Try to think of stage fright in a positive way. Fear is your friend. It makes your reflexes sharper. It heightens your energy, adds a sparkle to your eye, and color to your cheeks. When you are nervous about speaking you are more conscious of your posture and breathing. With all those good side effects you will actually look healthier and more attractive.
—Tom Antion, author of the article “Learn
How to Be a Professional Speaker”
The Eight Secrets of Successful Speaking
Although it is risky, humor is an effective tool if you can perfect it. Humor does
many things: relaxes the audience, makes your speech more enjoyable,  negates any hostility that may be present, overcomes introductions that may be overly flattering, lets the audience know that you don’t take yourself too seriously and lightens up a dry subject. But overall lesson is that the best talks should be concise as well as compelling.
  1. Define the purpose of your presentation before doing anything else.
  2. Spend plenty of time preparing your talk so it will be effective.
  3. Hook the attention of your listeners early in a speech so they will listen to the rest of it.
  4. Tell the audience why you’re speaking to them at the beginning, the middle, and the end of your talk.
  5. Overcome stage fright by making it work for you.
  6. Use stories and anecdotes to bring your talk to life.
  7. Evaluate each talk you give so you can constantly improve your skills.
  8. Never stop practicing.
Then rehearse it several times. This will enable you to become comfortable with the talk and improve your delivery. Preparation and practice will make you a better speaker. Creating a successful speech takes time. It involves developing a clear purpose, analyzing your audience, creating a structure for your talk, and bringing it to life with interesting information. Once you have prepared the talk, put the key points on a few note cards.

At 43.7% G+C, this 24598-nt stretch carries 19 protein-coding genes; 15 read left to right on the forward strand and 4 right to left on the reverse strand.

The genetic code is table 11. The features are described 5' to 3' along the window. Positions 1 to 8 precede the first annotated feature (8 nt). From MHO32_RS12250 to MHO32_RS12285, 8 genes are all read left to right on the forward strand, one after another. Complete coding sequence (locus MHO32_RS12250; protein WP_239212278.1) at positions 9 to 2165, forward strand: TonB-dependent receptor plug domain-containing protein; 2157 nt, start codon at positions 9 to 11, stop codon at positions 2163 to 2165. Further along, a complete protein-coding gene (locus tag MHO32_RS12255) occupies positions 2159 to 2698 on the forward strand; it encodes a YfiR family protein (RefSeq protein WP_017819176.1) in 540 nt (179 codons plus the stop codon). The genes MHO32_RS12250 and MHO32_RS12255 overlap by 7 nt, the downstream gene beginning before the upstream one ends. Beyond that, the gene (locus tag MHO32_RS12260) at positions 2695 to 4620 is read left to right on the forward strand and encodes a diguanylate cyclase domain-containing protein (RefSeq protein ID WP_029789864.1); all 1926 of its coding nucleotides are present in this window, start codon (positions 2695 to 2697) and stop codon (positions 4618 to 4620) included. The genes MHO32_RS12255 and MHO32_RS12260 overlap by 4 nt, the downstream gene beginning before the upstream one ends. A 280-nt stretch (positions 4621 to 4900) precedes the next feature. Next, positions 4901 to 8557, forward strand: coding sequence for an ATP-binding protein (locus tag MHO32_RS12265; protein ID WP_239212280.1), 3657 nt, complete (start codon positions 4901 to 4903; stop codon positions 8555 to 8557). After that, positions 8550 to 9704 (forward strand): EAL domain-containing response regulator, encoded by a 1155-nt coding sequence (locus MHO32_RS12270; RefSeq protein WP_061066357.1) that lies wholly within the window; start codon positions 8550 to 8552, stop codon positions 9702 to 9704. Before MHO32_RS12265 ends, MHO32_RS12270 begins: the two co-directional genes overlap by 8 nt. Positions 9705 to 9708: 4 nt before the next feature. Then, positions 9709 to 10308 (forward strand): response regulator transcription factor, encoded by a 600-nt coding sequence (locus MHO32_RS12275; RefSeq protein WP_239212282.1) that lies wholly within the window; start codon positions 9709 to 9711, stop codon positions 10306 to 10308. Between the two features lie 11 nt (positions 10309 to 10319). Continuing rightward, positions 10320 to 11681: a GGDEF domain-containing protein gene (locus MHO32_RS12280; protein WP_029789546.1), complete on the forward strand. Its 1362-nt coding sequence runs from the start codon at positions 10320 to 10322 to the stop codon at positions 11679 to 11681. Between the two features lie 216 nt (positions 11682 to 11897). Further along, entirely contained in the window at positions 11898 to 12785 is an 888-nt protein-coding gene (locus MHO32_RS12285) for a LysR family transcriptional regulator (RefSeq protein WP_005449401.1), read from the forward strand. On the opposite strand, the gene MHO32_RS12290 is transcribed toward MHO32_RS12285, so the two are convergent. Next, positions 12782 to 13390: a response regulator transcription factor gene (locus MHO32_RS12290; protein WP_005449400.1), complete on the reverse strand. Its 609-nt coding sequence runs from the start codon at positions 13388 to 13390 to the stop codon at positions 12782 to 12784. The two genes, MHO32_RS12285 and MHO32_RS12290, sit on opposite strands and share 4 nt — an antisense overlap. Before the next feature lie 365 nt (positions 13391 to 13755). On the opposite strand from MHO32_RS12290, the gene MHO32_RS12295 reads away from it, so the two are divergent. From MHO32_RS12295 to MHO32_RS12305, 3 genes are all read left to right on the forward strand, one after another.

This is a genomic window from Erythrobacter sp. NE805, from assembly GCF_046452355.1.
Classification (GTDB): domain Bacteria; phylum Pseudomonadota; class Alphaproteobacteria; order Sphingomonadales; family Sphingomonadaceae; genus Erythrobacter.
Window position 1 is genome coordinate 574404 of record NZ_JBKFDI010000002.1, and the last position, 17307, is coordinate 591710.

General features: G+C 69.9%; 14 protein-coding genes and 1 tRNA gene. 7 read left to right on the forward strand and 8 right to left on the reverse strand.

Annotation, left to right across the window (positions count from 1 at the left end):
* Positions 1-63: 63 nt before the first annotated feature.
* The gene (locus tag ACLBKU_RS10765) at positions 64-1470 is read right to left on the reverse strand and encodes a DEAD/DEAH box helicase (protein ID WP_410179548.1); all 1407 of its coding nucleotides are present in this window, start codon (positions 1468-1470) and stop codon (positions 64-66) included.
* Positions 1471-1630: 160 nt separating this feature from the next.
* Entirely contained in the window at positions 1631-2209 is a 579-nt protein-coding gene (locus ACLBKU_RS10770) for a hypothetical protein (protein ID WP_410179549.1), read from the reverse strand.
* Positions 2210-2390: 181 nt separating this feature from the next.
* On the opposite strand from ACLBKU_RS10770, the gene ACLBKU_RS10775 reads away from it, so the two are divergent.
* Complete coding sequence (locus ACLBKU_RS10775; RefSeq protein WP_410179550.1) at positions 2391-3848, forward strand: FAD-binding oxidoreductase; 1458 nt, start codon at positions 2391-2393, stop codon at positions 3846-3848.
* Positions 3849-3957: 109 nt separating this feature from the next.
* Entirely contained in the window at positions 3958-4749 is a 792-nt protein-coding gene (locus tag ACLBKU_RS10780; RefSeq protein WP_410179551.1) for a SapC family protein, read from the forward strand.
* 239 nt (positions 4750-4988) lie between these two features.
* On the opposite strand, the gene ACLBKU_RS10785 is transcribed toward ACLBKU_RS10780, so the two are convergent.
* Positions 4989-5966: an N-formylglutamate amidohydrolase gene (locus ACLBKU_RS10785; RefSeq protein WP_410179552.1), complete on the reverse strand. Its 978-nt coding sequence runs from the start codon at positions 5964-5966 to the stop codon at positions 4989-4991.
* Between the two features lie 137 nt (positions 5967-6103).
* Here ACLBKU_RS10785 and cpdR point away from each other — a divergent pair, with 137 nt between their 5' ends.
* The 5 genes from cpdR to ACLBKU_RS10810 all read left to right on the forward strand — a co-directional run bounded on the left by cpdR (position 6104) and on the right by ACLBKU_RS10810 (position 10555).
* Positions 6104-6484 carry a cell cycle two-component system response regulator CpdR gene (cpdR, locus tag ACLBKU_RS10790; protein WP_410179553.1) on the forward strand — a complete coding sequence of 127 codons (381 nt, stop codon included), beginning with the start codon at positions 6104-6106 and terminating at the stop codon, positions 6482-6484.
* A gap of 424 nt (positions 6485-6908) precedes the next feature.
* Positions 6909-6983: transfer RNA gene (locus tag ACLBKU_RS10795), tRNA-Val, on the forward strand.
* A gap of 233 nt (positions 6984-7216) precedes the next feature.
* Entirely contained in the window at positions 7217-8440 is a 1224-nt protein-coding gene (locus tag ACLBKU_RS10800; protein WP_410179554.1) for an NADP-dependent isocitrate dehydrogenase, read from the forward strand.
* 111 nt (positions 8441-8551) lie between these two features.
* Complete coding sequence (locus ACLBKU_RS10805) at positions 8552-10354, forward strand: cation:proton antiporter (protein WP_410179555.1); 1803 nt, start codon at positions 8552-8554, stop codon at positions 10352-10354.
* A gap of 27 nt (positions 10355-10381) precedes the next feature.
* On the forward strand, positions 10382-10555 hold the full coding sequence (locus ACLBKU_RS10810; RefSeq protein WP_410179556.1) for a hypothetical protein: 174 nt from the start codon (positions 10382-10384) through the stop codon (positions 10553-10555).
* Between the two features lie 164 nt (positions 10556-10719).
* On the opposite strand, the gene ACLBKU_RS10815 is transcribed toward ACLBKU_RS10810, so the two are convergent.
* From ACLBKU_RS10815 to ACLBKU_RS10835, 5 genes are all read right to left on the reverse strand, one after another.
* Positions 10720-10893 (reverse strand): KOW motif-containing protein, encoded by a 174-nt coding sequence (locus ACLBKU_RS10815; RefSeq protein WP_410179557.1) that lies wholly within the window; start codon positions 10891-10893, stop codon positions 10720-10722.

Communication Skills and Job
On the job interview, you need to show the interviewer that you maintain a professional demeanor. This means dressing appropriately so that your appearance works for you, rather than distracts the interviewer. Don’t be too casual. Always wear a business suit. Black, navy, or dark gray are usually recommended. Women’s skirts should be no shorter than knee length. Be neat and clean. Make sure that your suit is clean and wrinkle-free. Be conservative. Women should wear closed-toe shoes and nylons with a skirt. All interviewees should leave tight-fitting or revealing clothes at home. Be well groomed. Be clean-shaven and have neat hair. Avoid drastic or wild hairstyles. Don’t wear excess makeup or multiple rings or earrings. Other facial piercing are probably not a good idea.